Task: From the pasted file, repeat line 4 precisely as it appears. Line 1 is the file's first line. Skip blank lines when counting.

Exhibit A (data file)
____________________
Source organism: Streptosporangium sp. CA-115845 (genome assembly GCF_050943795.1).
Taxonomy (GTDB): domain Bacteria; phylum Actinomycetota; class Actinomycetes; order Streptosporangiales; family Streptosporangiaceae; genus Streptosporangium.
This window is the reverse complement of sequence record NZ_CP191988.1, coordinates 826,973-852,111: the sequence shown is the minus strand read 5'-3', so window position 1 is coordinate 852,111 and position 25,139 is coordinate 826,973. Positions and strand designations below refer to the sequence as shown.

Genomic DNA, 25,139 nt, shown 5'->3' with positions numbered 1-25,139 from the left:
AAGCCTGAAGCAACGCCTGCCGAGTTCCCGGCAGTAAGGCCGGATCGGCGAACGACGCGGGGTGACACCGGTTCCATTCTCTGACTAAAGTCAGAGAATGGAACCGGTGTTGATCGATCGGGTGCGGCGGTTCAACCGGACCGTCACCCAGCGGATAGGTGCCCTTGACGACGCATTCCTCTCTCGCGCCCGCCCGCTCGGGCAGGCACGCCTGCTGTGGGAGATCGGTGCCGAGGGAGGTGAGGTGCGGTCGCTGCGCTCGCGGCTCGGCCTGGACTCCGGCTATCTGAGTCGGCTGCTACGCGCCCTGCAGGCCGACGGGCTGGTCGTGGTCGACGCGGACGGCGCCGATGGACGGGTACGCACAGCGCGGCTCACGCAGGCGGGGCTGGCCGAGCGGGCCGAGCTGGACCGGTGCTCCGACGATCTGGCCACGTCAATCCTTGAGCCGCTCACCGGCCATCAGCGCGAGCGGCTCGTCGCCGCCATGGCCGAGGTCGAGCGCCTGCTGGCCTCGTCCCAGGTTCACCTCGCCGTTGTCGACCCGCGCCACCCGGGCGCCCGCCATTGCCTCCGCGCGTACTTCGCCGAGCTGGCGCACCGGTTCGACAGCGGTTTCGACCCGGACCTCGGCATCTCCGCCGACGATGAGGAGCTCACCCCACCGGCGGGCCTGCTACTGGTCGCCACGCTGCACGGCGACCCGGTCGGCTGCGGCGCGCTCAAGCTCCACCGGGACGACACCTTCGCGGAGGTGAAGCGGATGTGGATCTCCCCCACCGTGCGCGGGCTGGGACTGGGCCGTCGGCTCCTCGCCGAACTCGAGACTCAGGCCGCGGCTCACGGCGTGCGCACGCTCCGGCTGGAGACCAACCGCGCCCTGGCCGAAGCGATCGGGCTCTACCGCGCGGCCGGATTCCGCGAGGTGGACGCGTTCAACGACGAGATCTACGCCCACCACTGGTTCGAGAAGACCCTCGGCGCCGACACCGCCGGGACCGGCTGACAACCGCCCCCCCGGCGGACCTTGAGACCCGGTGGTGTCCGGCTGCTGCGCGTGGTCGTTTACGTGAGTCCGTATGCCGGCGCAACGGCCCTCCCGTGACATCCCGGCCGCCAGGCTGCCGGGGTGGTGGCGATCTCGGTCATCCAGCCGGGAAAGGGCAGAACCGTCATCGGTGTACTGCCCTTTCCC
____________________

Genomic DNA, 25,139 nt, shown 5'->3' with positions numbered 1-25,139 from the left: